On John Lennon’s 76th birthday, meet the woman writing 9 books on John’s life….

By Donovan Day

smileFor those Beatles fans who think Marc Lewisohn is a being a bit presumptuous with three giant tomes on the Beatles lives and career, I’d like to introduce you to Jude Southerland Kessler who is planning to write 9 books on John’s life. Scoff if you will but Ms. Kessler is now accepting orders for the 4th book in her series.


(Why 9 books? Well, does any true Beatle fan need to be reminded of the significance of the number 9 in John’s life? Born October 9, 1940, Revolution No. 9, and the birthday of his son Sean etc.)

In my continuing series on serious Beatles fans who have taken on the band as their life’s work, here is Part 1 of my interview with the ambitious Jude Southerland Kessler. Please enjoy.

Donovan Day: Ms. Kessler, how did you come by your Beatles obsession? Or maybe you call it something else?

Jude Southerland Kessler: I’m not sure that I really have a Beatles’ “obsession.” I mean, I attended my first Fest for Beatles Fans when I was in my late 40s. I was never (until Freda Kelly graciously gifted me with an official card for my birthday two years ago) a member of The Beatles Fan Club. Yes, from December 1963 on, I was always an ardent Beatles fan…but I never saw them in concert or skipped school to stand in front of a hotel, waiting to see the boys lift a curtain. Instead, I was a serious, studious girl who finished high school a year early and went on to college to get two separate degrees (one in history and one in English) in three years.

Going straight into the Master’s program in English at the University of Maryland, my life’s goal was to write an in-depth narrative history that would stand the test of time. And the person whom I thought I knew best (and who would be most interesting to readers) was my favorite Beatle, John Lennon. Of course, over the next few years, as I researched John’s life extensively, I found that I had known very little about him! But the more I read and interviewed and studied, the more fascinated I became with this hero over tragedy. I found his life story poignant and extremely important – I believed his biography to be (and still believe it to be) a story that every single person should know. And the more I considered writing John’s story, the more convinced I became that this was the task I had been born to do.

In 1986, I began collecting 100, 200, 500 books about John and The Beatles. I began amassing audio tapes, 1960s periodicals, Beta-Max tapes, and later CDs, DVDs – anything I could get my hands on that would give me a clear insight into John’s life. After six years of secondary research (eight days a week), I had saved enough money to travel to Liverpool to interview John’s college mates, early band members, family members, Quarrybank teachers and friends…all of the people Merseyside who had shaped John’s life or touched it in some way. For the next seven years, primary research became my mission; my husband and I traveled back and forth to Liverpool, interviewing as many of John’s associates and friends as we could.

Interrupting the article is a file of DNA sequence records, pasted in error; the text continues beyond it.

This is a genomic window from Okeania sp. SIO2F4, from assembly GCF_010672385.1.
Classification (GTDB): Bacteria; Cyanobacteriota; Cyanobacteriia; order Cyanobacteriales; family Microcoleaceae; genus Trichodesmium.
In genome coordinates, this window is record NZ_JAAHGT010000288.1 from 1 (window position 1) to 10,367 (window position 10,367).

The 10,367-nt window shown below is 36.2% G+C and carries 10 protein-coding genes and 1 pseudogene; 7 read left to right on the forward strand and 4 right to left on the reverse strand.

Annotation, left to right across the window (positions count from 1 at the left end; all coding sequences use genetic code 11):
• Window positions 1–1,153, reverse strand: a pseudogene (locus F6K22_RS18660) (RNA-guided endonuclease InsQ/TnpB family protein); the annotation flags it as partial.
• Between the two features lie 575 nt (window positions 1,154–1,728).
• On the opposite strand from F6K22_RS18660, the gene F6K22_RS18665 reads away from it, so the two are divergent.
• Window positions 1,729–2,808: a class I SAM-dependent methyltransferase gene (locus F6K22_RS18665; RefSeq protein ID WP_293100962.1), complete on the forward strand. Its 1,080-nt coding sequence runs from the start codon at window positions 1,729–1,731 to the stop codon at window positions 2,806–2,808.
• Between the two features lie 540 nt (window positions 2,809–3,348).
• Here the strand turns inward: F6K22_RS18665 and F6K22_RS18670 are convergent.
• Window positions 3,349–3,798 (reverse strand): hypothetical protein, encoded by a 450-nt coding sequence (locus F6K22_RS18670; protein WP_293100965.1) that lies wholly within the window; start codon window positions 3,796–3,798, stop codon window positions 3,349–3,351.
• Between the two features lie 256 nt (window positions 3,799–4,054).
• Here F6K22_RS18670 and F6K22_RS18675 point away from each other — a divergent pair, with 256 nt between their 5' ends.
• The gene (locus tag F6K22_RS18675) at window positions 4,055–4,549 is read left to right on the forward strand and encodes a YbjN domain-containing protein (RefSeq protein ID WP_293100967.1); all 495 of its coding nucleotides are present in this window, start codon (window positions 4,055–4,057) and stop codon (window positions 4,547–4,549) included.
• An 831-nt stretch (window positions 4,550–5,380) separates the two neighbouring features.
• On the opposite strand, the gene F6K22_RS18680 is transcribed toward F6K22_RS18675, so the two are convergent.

Those interviews fanned the flames. The more I learned about John’s life story, the more I wanted to share it with others. You see, John lived a life “in spite of.” He plowed through a difficult existence, determined to succeed, no matter what. Most ordinary people would have been stopped in their paths by the overwhelming catastrophes that accosted John as a young boy and teen. But never once did John Lennon let life defeat him. And not only did he move forward, but he also transformed his pain and misery into the magnificent soundtrack of our lives. That is a singular accomplishment. That’s a story we all need to read, digest, and remember. I believe it’s a story worth devoting one’s life to.

DD: Why did you decide to write all these books (9 is it?) on John alone and what are you trying to achieve?

JSK: My original goal was to write one comprehensive narrative history on John’s life. But after 20 years of research, writing, and editing, my “one” book, Shoulda Been There, was over 1,000 pages long, and in that 1,000 pages, John had only reached age 21! Now remember, the years covered in that first volume were the least documented years of John’s life! Ahead of me lay the decade in which every single move that John (and The Beatles) made was recorded for posterity…when every day was chock full of memorable events…when John’s life became crowded with moments too important to toss aside.

So, I regrouped and began to envision three books detailing John’s life story in historical narrative. However, once again…Volume 2 in The John Lennon Series, Shivering Inside, hit 750 pages covering the time span of Dec. 1961-April 1963. Clearly, writing John’s story in three volumes was not possible. Even overlooking certain events and people (all of whom mattered!) still left me with worlds of information to cover, if I were to be accurate and complete.

Adam Forrest, my dear friend who runs BeatlesNews.com suggested that in honor of John’s association with the number nine, I tell his narrative history in nine volumes. I liked the concept, and I began to plan for “that eventuality.” Thus far, as I am nearing the conclusion of Volume 4, Should Have Known Better, and the plan is working well. I am still not able to tell every single event in great detail, but I can cover most. I supplement the books with an appendix that includes information not found in the body of the book. And my blogs, radio shows, and interviews provide additional information.